Popular culture[edit]

  • In the television show Westworld, hats are used as neuroimaging devices that record experiences and data without the consent or knowledge of the users.[29] This data is mainly used for research for neuromarketing and commercial pursuits, namely the pursuit of immortality.
  • In the Dark Forest novel by Liu Cixin, one of the projects developed to ensure the survival of humanity involved extensive human brain mapping to develop ways to improve cognition.[30] This project was eventually used to imprint human brains with "mental seals", artificially implanted unshakeable beliefs in a person's psyche.
  • In the Harry Potter series by J. K. Rowling, brain privacy can be invaded by the use of Legilimens, which involves the extraction of the contents of the mind such as thoughts and emotions.[31] One way to increase neuroprivacy in the Harry Potter world is by practicing Occlumency, which involves defending the mind against Legilimens and other forms of mental invasion.[32]

See also[edit]


  1. ^ a b The Committee on Science and Law (2005). "Are Your Thoughts Your Own?: 'Neuroprivacy' and the Legal Implications of Brain Imaging" (PDF). The Record of the Association of the Bar of the City of New York. 60 (2): 407–37.
  2. ^ Vidal, Fernando (2015). "Historical and Ethical Perspectives of Modern Neuroimaging". Handbook of Neuroethics. pp. 535–550. doi:10.1007/978-94-007-4707-4_27. ISBN 978-94-007-4706-7.
  3. ^ a b c d Littlefield, Melissa (29 April 2008). "Constructing the Organ of Deceit". Science, Technology, & Human Values. 34 (3): 365–392. doi:10.1177/0162243908328756.
  4. ^ a b c d McCormick, Brian (2006). "Your Thoughts May Deceive You: The Constitutional Implications of Brain Fingerprinting Technology and How it May Be Used to Secure Our Skies". Law & Psychology Review. 30: 171–184.
  5. ^ Brandom, Russell (2015-02-02). "Is 'brain fingerprinting' a breakthrough or a sham?". The Verge.
  6. ^ a b Farwell, Lawrence A.; Richardson, Drew C.; Richardson, Graham M. (5 December 2012). "Brain fingerprinting field studies comparing P300-MERMER and P300 brainwave responses in the detection of concealed information". Cognitive Neurodynamics. 7 (4): 263–299. doi:10.1007/s11571-012-9230-0. PMC 3713201. PMID 23869200.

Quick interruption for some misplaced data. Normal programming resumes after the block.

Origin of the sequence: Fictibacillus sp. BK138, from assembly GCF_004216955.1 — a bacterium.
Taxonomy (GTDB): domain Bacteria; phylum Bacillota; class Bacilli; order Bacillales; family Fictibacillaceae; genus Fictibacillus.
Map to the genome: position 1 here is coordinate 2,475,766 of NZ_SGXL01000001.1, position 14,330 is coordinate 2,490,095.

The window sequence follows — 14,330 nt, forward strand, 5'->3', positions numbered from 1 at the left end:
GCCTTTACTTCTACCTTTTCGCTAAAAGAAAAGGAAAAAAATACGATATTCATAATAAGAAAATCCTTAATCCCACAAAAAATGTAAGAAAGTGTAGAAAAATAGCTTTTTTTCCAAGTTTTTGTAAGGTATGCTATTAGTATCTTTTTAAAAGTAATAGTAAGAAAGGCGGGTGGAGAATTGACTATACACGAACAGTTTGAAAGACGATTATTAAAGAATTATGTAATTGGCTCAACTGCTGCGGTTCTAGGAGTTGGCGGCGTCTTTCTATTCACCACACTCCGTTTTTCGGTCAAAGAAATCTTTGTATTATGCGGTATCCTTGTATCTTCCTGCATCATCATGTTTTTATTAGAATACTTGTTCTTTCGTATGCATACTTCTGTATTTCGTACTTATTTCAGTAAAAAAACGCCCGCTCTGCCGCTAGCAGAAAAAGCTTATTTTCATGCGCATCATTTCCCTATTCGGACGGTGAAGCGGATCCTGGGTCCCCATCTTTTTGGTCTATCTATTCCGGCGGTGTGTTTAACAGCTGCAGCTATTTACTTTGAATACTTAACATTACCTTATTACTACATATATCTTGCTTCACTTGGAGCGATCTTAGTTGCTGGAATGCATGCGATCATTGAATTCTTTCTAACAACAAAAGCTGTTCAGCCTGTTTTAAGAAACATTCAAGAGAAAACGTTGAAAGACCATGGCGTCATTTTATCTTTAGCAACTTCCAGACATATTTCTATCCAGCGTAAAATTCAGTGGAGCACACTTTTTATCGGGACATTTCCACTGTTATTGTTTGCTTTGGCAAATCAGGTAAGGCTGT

7. ^ a b c d e f Church, Dominique J. (2012). "Neuroscience in the Courtroom: An International Concern". William & Mary Law Review. 53 (5): 1825–54.
  8. ^ a b c Rosenfeld, J. Peter (11 March 2019). "P300 in detecting concealed information and deception: A review". Psychophysiology: e13362. doi:10.1111/psyp.13362. PMID 30859600.
  9. ^ a b c d e Gaudet, Lyn M. (2011). "Brain fingerprinting, scientific evidence, and Daubert: a cautionary lesson from India". Jurimetrics. 51 (3): 293–318. JSTOR 41307131.
  10. ^ McGorrery, Paul (19 September 2017). "A further critique of brain fingerprinting: The possibility of propranolol usage by offenders". Alternative Law Journal. 42 (3): 216–220. doi:10.1177/1037969X17730204.
  11. ^ Elsey, James; Kindt, Merel (30 July 2018). "Can criminals use propranolol to erase crime-related memories? A response to McGorrery (2017)". Alternative Law Journal. 43 (2): 136–138. doi:10.1177/1037969X18765204.
  12. ^ Pulice, Erin B. Pulice (2010). "The Right to Silence at Risk: Neuroscience-Based Lie Detection in the United Kingdom, India, and the United States" (PDF). George Washington International Law Review. 42 (4): 865–96.
  13. ^ a b Bzdok, Danilo; Groß, Dominik; Eickhoff, Simon B. (2015). "The Neurobiology of Moral Cognition: Relation to Theory of Mind, Empathy, and Mind-Wandering". Handbook of Neuroethics. pp. 127–148. doi:10.1007/978-94-007-4707-4_161. ISBN 978-94-007-4706-7.
  14. ^ Murty, Vishnu P.; Ritchey, Maureen; Adcock, R. Alison; LaBar, Kevin S. (March 2011). "Reprint of: fMRI studies of successful emotional memory encoding: A quantitative meta-analysis". Neuropsychologia. 49 (4): 695–705. doi:10.1016/j.neuropsychologia.2011.02.031. PMID 21414466.